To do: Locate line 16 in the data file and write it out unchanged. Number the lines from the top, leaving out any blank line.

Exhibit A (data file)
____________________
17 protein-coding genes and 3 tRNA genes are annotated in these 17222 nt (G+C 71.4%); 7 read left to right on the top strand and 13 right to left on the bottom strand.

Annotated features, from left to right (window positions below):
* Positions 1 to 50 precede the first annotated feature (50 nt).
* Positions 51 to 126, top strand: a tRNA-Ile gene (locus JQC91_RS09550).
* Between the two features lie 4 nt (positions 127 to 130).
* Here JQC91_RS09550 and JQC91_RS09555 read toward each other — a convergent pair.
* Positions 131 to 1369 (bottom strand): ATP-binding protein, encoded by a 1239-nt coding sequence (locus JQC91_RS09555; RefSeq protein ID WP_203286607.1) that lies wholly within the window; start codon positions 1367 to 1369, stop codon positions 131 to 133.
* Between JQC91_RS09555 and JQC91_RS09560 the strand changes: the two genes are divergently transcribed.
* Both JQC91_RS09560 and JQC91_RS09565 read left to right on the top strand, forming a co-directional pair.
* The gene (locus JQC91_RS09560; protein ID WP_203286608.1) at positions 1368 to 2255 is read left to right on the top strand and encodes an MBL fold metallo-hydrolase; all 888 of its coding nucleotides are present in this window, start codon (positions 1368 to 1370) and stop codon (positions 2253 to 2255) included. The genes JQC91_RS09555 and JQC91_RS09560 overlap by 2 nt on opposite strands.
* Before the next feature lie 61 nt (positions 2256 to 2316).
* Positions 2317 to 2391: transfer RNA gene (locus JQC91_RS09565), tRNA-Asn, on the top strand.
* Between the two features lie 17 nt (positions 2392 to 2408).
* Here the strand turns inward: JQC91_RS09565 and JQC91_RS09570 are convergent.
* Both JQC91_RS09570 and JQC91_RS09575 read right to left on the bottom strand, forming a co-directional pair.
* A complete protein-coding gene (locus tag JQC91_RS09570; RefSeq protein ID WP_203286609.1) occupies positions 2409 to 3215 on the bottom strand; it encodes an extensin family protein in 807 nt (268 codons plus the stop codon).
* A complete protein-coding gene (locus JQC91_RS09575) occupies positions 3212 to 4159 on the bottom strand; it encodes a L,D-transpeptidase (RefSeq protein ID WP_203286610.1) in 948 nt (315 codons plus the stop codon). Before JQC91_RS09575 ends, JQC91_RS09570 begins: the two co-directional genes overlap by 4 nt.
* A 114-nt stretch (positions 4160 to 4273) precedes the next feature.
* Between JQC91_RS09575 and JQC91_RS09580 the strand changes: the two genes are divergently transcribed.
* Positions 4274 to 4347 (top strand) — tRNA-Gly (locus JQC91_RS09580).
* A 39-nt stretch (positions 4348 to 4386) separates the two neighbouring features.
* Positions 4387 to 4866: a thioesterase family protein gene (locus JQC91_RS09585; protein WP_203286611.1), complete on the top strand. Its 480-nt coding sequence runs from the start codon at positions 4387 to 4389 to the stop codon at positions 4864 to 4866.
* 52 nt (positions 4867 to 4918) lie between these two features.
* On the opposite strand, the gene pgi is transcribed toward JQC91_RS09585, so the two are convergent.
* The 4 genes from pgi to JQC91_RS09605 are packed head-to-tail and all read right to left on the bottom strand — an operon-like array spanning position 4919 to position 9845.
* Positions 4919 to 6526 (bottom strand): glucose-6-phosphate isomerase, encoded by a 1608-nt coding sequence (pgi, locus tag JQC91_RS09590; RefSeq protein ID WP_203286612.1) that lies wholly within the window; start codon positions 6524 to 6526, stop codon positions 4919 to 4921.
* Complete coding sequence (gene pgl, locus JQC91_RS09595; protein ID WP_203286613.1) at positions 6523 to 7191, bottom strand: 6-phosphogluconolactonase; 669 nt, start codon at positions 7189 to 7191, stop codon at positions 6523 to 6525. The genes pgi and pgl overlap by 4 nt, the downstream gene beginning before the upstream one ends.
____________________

* A complete protein-coding gene (locus tag JQC91_RS09570; RefSeq protein ID WP_203286609.1) occupies positions 2409 to 3215 on the bottom strand; it encodes an extensin family protein in 807 nt (268 codons plus the stop codon).